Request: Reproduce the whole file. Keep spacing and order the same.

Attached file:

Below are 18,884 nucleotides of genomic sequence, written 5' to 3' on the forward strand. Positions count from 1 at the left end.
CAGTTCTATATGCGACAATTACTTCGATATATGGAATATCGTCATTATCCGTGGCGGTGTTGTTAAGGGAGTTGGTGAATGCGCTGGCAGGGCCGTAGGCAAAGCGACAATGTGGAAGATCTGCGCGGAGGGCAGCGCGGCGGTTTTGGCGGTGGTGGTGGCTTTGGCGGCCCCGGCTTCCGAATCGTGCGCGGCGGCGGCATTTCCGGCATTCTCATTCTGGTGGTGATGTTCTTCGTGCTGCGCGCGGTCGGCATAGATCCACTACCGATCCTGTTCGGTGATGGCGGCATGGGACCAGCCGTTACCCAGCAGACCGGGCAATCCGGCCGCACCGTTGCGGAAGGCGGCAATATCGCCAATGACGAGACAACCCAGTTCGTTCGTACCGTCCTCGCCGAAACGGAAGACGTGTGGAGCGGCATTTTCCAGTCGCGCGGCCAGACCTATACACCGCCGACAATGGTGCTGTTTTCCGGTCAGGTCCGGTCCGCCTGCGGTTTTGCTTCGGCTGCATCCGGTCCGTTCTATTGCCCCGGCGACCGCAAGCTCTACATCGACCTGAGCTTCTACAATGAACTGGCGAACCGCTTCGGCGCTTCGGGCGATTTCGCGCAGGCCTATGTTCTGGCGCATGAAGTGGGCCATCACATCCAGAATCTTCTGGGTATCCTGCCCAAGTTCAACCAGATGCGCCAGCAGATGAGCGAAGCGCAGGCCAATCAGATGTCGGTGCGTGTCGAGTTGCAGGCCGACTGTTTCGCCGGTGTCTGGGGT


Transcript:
Below are 18,884 nucleotides of genomic sequence, written 5' to 3' on the forward strand. Positions count from 1 at the left end.
CAGTTCTATATGCGACAATTACTTCGATATATGGAATATCGTCATTATCCGTGGCGGTGTTGTTAAGGGAGTTGGTGAATGCGCTGGCAGGGCCGTAGGCAAAGCGACAATGTGGAAGATCTGCGCGGAGGGCAGCGCGGCGGTTTTGGCGGTGGTGGTGGCTTTGGCGGCCCCGGCTTCCGAATCGTGCGCGGCGGCGGCATTTCCGGCATTCTCATTCTGGTGGTGATGTTCTTCGTGCTGCGCGCGGTCGGCATAGATCCACTACCGATCCTGTTCGGTGATGGCGGCATGGGACCAGCCGTTACCCAGCAGACCGGGCAATCCGGCCGCACCGTTGCGGAAGGCGGCAATATCGCCAATGACGAGACAACCCAGTTCGTTCGTACCGTCCTCGCCGAAACGGAAGACGTGTGGAGCGGCATTTTCCAGTCGCGCGGCCAGACCTATACACCGCCGACAATGGTGCTGTTTTCCGGTCAGGTCCGGTCCGCCTGCGGTTTTGCTTCGGCTGCATCCGGTCCGTTCTATTGCCCCGGCGACCGCAAGCTCTACATCGACCTGAGCTTCTACAATGAACTGGCGAACCGCTTCGGCGCTTCGGGCGATTTCGCGCAGGCCTATGTTCTGGCGCATGAAGTGGGCCATCACATCCAGAATCTTCTGGGTATCCTGCCCAAGTTCAACCAGATGCGCCAGCAGATGAGCGAAGCGCAGGCCAATCAGATGTCGGTGCGTGTCGAGTTGCAGGCCGACTGTTTCGCCGGTGTCTGGGGT